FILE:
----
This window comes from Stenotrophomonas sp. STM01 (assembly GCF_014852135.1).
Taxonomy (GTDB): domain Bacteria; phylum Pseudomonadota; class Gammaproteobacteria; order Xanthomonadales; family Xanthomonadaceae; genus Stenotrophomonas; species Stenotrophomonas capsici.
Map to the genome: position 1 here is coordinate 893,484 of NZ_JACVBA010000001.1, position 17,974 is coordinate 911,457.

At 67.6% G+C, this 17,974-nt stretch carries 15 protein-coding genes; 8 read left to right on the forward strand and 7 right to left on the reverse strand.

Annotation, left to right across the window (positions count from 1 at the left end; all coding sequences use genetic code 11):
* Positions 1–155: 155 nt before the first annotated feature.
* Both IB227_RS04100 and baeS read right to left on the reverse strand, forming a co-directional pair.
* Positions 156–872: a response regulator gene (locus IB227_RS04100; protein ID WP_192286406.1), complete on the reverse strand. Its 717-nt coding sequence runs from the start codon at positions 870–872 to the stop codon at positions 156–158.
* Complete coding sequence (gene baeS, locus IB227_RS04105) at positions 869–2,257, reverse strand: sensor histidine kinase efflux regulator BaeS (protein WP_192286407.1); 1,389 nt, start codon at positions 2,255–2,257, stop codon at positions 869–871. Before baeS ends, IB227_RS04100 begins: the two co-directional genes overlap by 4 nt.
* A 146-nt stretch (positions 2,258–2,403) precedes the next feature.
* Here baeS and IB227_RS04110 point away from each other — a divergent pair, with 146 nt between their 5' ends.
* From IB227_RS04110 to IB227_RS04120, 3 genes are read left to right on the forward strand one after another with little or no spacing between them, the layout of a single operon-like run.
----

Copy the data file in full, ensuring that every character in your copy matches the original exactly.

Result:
This window comes from Stenotrophomonas sp. STM01 (assembly GCF_014852135.1).
Taxonomy (GTDB): domain Bacteria; phylum Pseudomonadota; class Gammaproteobacteria; order Xanthomonadales; family Xanthomonadaceae; genus Stenotrophomonas; species Stenotrophomonas capsici.
Map to the genome: position 1 here is coordinate 893,484 of NZ_JACVBA010000001.1, position 17,974 is coordinate 911,457.

At 67.6% G+C, this 17,974-nt stretch carries 15 protein-coding genes; 8 read left to right on the forward strand and 7 right to left on the reverse strand.

Annotation, left to right across the window (positions count from 1 at the left end; all coding sequences use genetic code 11):
* Positions 1–155: 155 nt before the first annotated feature.
* Both IB227_RS04100 and baeS read right to left on the reverse strand, forming a co-directional pair.
* Positions 156–872: a response regulator gene (locus IB227_RS04100; protein ID WP_192286406.1), complete on the reverse strand. Its 717-nt coding sequence runs from the start codon at positions 870–872 to the stop codon at positions 156–158.
* Complete coding sequence (gene baeS, locus IB227_RS04105) at positions 869–2,257, reverse strand: sensor histidine kinase efflux regulator BaeS (protein WP_192286407.1); 1,389 nt, start codon at positions 2,255–2,257, stop codon at positions 869–871. Before baeS ends, IB227_RS04100 begins: the two co-directional genes overlap by 4 nt.
* A 146-nt stretch (positions 2,258–2,403) precedes the next feature.
* Here baeS and IB227_RS04110 point away from each other — a divergent pair, with 146 nt between their 5' ends.
* From IB227_RS04110 to IB227_RS04120, 3 genes are read left to right on the forward strand one after another with little or no spacing between them, the layout of a single operon-like run.